• Film is not the art of scholars, but of illiterates.- Werner Herzog

Movie Review: Nightcrawler (2014)- Dan Gilroy’s Directorial Debut is an Entertaining and Unsettling Look into Exploitative Journalism

It takes a special kind of cynic to practice the modern news slant towards local violence because in a world where crime is going down and the reporting of it is going drastically up one can only see the tactic as the packaging of fear as a product to be consumed. And what is Fear? … Continue reading

Movie Review: Fury (2014)- An Unrelenting Barrage of War Brutality That Misses the Mark Due to Self-Important Ethics and a Collision of Thematic Intent

“Ideals are peaceful, history is violent,” states the disillusioned yet stubbornly principled Sergeant Don “Wardaddy” Collier (Brad Pitt) somewhere in the drawn out middle of writer/director David Ayer’s new film Fury, a sentiment that carries with it a promise that what follows in this casually brutal and slightly trite World War II epic is violence … Continue reading

Movie Review: Birdman, Or The Unexpected Virtue of Ignorance (2014)- Alejandro Gonzalaz Iñárritu Creates an Impeccably Crafted and Humorously Insightful Criticism of Existentialist Malaise

There are few myths as empty in reality as the promise of continuous fame and importance that Hollywood seems to perpetuate to the masses on a grand scale for Hollywood as an entity is on par with an unforgiving deity that can giveth as easily as it can taketh away. In the grand scheme of … Continue reading

Movie Review: Whiplash (2014)- A Stylish and Gripping Dark Metaphor for the Extremes of Artistic Ambition

A quote often attributed to Voltaire in loose translation is “the perfect is the enemy of the good,” which in its easily understood intention means that sometimes seeking out perfection can blind our own sensible selves to recognizing the feats of accomplishment that have already been made instead of on the shimmering myth of flawlessness. … Continue reading

Movie Review: Kill the Messenger (2014)- A Slightly Flawed but Undeniably Important Political Thriller That Seeks Out the Important Notion of Truth

Unfair or not political thrillers will always have the daunting task of being compared to the flood of quality perceptive conspiracy dramas from the 1960s and 1970s that embodied a generation’s rebellious skepticism and insightful paranoia to an artistic and significant degree. Though some films got lost in their own self-importance and idealistic philosophies, most … Continue reading

Movie Review: The Judge (2014)- A Hackneyed Narrative Bloated with Distraction and Forced Sentimentality is Slightly Lifted from its Credible Cast

Even the most biblically ignorant of sorts would immediately recognize the parable of the Prodigal Son because even though it maintains a relatable core message of redemption for a lost soul it’s become a rather hackneyed narrative for family centered dramas for years in the Hollywood crowd-pleasing machine. What makes the idea of familial rejuvenation … Continue reading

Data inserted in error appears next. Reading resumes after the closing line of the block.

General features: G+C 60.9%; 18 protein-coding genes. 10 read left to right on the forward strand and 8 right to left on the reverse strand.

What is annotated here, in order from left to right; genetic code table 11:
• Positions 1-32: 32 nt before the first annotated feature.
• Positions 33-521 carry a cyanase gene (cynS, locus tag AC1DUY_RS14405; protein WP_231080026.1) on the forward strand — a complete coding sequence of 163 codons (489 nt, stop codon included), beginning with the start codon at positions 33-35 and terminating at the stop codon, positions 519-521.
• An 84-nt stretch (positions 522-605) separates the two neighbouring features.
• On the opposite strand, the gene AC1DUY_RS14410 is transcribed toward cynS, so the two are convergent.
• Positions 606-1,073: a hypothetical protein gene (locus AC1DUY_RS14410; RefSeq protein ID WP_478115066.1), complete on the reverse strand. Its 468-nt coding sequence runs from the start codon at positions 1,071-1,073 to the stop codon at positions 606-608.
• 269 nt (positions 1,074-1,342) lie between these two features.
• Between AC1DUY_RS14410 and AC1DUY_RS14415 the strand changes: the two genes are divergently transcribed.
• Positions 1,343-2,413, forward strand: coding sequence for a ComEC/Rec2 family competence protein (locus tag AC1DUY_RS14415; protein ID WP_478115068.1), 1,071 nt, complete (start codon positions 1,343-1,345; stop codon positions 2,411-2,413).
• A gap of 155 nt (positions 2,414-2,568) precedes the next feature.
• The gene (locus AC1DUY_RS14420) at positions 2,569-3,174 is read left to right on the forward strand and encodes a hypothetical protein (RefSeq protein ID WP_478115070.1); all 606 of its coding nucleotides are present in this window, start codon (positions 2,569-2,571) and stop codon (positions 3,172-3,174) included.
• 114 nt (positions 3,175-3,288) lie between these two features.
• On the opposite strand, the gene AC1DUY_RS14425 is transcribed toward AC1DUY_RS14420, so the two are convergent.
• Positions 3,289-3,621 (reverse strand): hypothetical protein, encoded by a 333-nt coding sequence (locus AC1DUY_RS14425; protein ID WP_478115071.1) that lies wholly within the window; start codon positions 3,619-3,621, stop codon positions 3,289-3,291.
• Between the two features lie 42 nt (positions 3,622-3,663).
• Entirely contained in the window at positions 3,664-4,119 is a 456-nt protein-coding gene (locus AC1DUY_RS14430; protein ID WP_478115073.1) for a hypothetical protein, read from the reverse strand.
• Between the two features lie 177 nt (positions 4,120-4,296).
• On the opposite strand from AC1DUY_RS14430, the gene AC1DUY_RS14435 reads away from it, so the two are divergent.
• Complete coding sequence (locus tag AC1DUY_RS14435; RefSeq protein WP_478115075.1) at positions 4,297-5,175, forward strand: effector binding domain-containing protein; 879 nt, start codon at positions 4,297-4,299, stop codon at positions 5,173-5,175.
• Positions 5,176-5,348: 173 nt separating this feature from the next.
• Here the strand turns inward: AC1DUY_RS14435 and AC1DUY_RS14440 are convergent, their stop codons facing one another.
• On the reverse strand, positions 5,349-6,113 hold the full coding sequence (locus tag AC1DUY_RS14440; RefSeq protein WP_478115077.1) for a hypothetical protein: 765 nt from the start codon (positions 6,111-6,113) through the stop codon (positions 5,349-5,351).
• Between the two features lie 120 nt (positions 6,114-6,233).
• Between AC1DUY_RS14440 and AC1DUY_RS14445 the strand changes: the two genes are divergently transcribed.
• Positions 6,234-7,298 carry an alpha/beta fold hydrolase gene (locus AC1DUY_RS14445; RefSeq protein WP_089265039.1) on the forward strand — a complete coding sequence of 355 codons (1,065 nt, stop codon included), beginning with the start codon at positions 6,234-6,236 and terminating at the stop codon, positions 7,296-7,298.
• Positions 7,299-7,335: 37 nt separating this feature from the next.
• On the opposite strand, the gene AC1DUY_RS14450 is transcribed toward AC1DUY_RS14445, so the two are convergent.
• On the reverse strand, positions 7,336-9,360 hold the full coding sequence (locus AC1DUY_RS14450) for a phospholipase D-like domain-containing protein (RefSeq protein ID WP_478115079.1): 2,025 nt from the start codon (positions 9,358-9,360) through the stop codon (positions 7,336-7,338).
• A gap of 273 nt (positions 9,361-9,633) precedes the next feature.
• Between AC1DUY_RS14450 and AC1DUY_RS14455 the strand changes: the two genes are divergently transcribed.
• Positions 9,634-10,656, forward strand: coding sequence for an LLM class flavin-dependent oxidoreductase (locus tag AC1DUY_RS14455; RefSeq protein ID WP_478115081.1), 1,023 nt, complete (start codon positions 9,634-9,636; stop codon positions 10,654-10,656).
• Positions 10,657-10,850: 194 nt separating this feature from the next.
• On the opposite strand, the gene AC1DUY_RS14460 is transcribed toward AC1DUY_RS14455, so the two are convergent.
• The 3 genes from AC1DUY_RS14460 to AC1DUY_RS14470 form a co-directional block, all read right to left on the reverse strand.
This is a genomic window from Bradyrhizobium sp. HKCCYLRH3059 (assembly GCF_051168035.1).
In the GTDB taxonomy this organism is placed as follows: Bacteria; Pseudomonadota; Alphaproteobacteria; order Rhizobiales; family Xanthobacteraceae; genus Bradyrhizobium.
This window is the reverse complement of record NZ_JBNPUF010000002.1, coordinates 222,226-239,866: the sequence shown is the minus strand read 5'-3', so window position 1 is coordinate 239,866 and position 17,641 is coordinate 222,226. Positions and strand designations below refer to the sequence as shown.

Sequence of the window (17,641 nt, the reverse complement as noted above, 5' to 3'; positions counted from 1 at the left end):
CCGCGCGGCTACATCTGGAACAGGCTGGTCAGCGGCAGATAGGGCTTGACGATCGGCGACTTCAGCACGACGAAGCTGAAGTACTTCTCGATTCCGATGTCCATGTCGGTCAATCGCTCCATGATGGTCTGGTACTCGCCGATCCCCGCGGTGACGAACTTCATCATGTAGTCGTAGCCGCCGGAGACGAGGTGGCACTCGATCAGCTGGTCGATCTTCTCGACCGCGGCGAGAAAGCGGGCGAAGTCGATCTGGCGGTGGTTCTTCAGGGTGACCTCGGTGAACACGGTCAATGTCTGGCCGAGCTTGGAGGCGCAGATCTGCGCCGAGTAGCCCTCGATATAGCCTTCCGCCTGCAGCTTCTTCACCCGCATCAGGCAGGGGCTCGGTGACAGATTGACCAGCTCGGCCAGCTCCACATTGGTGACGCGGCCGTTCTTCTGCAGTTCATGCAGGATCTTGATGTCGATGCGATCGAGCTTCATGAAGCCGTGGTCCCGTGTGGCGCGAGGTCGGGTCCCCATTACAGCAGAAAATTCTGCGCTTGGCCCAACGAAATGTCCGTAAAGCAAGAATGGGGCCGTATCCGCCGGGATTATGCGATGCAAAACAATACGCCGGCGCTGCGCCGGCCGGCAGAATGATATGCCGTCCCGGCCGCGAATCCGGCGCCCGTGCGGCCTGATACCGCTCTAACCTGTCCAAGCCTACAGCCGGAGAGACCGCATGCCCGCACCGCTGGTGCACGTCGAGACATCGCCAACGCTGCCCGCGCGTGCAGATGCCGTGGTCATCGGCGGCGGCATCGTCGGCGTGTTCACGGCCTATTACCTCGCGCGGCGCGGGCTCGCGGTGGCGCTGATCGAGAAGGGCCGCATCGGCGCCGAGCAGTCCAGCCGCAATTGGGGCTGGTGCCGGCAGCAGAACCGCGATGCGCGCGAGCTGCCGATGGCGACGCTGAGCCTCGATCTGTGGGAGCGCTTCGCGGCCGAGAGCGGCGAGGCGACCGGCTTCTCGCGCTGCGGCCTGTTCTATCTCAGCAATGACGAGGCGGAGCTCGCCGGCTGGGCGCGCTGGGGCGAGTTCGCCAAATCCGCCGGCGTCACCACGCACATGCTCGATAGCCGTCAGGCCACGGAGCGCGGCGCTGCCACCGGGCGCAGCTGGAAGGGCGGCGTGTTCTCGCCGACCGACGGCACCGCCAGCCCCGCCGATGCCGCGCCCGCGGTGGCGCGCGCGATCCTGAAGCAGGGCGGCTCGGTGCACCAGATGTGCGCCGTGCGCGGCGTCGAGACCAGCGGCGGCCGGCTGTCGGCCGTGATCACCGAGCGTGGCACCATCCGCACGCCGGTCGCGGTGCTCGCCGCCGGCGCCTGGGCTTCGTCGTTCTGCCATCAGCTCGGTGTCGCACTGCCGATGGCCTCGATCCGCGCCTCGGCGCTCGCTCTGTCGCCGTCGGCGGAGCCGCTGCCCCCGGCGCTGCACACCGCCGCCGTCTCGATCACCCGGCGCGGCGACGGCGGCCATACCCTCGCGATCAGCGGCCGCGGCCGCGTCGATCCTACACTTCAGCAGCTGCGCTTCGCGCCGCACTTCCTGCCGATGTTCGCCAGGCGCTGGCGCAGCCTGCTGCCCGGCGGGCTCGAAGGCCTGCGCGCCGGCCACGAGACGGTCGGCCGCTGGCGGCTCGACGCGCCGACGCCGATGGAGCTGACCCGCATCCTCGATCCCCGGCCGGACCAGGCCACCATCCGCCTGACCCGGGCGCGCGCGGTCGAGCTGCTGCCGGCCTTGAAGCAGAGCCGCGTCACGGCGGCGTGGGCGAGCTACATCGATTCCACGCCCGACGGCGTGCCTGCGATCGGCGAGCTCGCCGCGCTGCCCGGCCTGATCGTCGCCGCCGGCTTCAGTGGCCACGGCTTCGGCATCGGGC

Movie Review: Gone Girl (2014) – David Fincher’s Cinematic Craftwork and Gillian Flynn’s Loyal Script Ignite a Diabolically Fun Yet Immensely Cynical Thriller

As it is with all David Fincher directed features there is always a mixture of vague and seductive mystery layers to be uncovered usually from the point of view of some deeply complex protagonist, whether it’s the obsessions of a newspaper cartoonist in a methodical killer manhunt in Zodiac, a smug investment banker undergoing a … Continue reading

Movie Review: Men, Women & Children (2014)- Jason Reitman’s Latest Film is a Misguided and Overly Dramatic Reflection on the Ills of Modern Day Technology

More often than not the intelligentsia class of the human race likes to espouse their moral superiority by honing in on the negatives of common societal tools blaming the tools themselves rather than the people who are using them. These people are what C.S. Lewis called moral busybodies who want to show us a better … Continue reading

Movie Review: A Walk Among the Tombstones (2014)- While Scott Frank’s Throwback Noir Might be Predictable It’s a Welcome Change in Style for Hollywood Mysteries

Familiar Private Detective names from the 30s and 40s such as Sam Spade or Phillip Marlowe seem as though they are becoming more and more distant relics of the past, or rather a disappearing movie avenue where amoral men were hired to seek out the truth no matter how dark the trail led. While names … Continue reading

Movie Review: Guardians of the Galaxy (2014)- An Adventurous Interstellar Western Filled with Dynamic Antiheroes, Genuine Wit, and Gorgeous Fantastical Landscapes

Marvel’s well-oiled production machine has begun to feel a little stale as of late as some of the story structures have fallen into feeling a little too predictable and the characters seemed a little too complacent in their roles as charming figures rather than complexly layered characters. Minus the action spectacle that was the accumulated … Continue reading

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